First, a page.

Currency
Descrip-
tion Side/Note Blue % Red % Yellow %
Country 1 Side 1 (note 1, 2) 14.55, 14.89 40.39, 40.03 45.06, 45.08
Side 2 (note 1, 2) 14.78, 14.78 39.97, 40.61 45.25, 44.61
Country 2 Side 1 (note 1, 2) 15.69, 15.71 41.11, 40.39 43.19, 43.9 
Side 2 (note 1, 2) 15.83, 15.67 41.94, 41.42 42.22, 42.92
Country 3 Side 1 (note 1, 2) 15.83, 15.33 42.08, 42.54 42.08, 42.13
Side 2 (note 1, 2) 16.49, 15.87  40.8, 41.19 42.71, 42.94

ADVANTAGES OF THE INVENTION

A system incorporates more than one technique of verifying the authenticity of a security document, namely technique based on reflecting property measurement.

A system based on the spatially integrated response of the photodetectors for at least three optical wave bands covering UV visible and near infra red spectrum in reflection.

A system capable of completely characterising a security document in terms of its spectral fluorescence and reflection properties.

A system where each currency is judged by reference signals pre-stored for its category with a unique code in terms of country of origin, denomination and series.

A system in which unique set of weights are pre-set to achieve a minimum false alarm rate independently for each currency code.

A system that can be used to authenticate both paper and polymer based security documents.

A system in which, based on measured reflection data, reference levels photoelectric signal indicating authenticity can be set independently for reflection corresponding to any security document from any country of any denomination.

The device provides the adjustment for two (lower and upper) signal values of reflection photodetectors, by suitable use of flash memory or other suitable firmware, the instrument can be factory or field set for any currency or document.

A system in which, based on the measured signals corresponding to reflection at least three wavebands covering UV visible spectrum and optionally covering ZUV-visible-near infra red spectrum, a single merit function can be defined to indicate authenticity.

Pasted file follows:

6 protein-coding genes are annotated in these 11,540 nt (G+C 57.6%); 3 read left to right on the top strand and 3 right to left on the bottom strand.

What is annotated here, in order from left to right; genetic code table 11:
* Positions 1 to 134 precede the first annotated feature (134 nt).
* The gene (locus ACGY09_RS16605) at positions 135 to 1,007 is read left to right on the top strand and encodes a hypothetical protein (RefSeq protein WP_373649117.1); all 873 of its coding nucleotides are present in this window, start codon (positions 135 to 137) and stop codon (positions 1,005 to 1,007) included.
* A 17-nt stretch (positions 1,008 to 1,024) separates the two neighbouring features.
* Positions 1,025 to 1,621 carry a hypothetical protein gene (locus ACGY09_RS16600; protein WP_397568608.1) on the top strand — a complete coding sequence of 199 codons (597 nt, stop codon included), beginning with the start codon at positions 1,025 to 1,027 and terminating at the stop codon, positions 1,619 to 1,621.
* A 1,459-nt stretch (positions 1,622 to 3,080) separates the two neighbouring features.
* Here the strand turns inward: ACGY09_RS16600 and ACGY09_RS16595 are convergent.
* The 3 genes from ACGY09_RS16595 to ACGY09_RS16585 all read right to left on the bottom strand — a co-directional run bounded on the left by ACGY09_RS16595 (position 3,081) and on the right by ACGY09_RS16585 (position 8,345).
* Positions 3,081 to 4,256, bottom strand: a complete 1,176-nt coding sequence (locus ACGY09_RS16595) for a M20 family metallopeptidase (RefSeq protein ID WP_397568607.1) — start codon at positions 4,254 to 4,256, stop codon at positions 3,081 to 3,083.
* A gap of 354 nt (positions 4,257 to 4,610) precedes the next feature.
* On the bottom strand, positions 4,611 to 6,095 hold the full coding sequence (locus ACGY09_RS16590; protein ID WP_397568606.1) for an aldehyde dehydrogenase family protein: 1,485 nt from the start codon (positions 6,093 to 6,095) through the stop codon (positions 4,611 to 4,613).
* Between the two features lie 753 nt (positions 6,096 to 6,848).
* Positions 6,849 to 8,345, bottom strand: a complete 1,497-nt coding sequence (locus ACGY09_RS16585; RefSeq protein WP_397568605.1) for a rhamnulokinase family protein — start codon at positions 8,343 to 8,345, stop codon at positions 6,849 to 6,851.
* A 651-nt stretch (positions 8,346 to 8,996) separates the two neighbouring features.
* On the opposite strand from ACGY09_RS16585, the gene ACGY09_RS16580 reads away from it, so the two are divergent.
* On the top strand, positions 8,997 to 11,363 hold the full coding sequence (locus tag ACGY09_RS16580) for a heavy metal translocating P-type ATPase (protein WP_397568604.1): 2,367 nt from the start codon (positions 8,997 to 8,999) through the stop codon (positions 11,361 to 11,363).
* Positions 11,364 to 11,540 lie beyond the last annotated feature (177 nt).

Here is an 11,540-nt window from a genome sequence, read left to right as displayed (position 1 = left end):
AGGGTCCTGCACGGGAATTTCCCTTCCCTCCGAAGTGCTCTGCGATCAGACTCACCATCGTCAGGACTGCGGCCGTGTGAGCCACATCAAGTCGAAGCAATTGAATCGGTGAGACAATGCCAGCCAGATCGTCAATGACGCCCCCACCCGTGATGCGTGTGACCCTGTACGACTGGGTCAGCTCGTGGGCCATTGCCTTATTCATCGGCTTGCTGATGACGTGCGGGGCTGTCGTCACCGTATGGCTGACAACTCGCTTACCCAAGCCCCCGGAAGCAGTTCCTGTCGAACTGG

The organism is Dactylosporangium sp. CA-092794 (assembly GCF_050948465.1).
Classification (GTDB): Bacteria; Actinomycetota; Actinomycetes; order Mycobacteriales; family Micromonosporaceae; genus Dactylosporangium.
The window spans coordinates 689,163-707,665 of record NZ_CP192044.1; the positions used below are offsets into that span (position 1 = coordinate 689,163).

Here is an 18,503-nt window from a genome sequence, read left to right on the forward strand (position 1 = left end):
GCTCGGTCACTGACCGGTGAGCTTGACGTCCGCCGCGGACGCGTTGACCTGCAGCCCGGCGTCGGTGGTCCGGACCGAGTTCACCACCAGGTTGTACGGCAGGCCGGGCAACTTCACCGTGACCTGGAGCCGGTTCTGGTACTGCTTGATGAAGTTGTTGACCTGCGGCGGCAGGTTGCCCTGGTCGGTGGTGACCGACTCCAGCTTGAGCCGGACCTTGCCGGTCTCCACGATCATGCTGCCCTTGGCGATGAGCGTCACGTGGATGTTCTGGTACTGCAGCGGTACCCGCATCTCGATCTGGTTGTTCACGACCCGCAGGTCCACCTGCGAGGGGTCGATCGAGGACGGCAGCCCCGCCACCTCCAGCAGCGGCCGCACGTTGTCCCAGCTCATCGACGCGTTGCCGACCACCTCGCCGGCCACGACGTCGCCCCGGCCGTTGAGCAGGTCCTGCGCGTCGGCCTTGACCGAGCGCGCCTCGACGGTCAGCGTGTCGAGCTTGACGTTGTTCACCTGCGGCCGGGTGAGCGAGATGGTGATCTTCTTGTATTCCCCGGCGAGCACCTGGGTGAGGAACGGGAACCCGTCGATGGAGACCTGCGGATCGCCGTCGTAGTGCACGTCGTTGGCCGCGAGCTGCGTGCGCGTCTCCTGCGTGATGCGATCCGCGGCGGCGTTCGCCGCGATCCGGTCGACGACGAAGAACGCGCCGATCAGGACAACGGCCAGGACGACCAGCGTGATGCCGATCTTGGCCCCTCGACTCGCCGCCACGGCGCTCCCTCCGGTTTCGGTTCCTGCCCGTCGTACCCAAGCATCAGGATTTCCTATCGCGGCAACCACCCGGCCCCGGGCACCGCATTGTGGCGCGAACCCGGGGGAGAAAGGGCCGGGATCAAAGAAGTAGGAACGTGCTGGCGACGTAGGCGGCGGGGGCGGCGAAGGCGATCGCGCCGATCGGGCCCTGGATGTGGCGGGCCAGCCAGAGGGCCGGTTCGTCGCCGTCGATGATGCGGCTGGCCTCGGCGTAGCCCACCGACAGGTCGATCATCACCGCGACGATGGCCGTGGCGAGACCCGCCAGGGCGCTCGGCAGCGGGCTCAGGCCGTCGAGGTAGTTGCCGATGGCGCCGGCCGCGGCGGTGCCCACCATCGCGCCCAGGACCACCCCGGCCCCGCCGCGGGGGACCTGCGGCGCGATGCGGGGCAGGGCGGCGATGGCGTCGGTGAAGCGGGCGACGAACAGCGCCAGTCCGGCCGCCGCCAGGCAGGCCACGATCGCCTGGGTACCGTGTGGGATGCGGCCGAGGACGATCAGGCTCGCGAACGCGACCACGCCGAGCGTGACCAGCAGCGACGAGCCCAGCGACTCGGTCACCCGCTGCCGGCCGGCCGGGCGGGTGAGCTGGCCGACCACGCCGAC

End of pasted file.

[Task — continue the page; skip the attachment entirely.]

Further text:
A system capable of distinguishing a genuine security document, acquiring UV and infra red fluorescent properties similar to a fake one due to accidental application of detergent or otherwise, from a fake one.

A system capable of authenticating a soiled or mutilated genuine security document eliminating the effects of local perturbations using spatial integration technique.

A system eliminates the use of note transport mechanism or any other moving parts to scan a zone of a security document by using spatial integration technique over a large surface the area of the security document in reflection.

A system with the flexibility in the choice of optical band pass filters for fluorescence and reflection to take care of future security documents with new features added.

The device allows standard components of illumination and sensing without further sophisticated filters, which sense in a narrow band and require more signal amplification.

The device is suitable for various security documents and can be programmed for various countries of origin by storing the corresponding reference data and tagging those with a unique.

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Classifications
U.S. Classification382/137, 382/135, 194/302, 209/534, 902/7
International ClassificationB07C5/00, G06K9/00, G07D7/12, G07D7/00
Cooperative ClassificationG07D7/122, G07D7/121
European ClassificationG07D7/12B, G07D7/12C
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Owner name: COUNCIL OF SCIENTIFIC & INDUSTRIAL RESEARCH,INDIA
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Free format text: ASSIGNMENT OF ASSIGNORS INTEREST;ASSIGNORS:JOSHI, MURLI MANOHAR;BAJPAI, RAM PRAKASH;MITRA, GAUTAM;AND OTHERS;SIGNING DATES FROM 20050713 TO 20050817;REEL/FRAME:017544/0092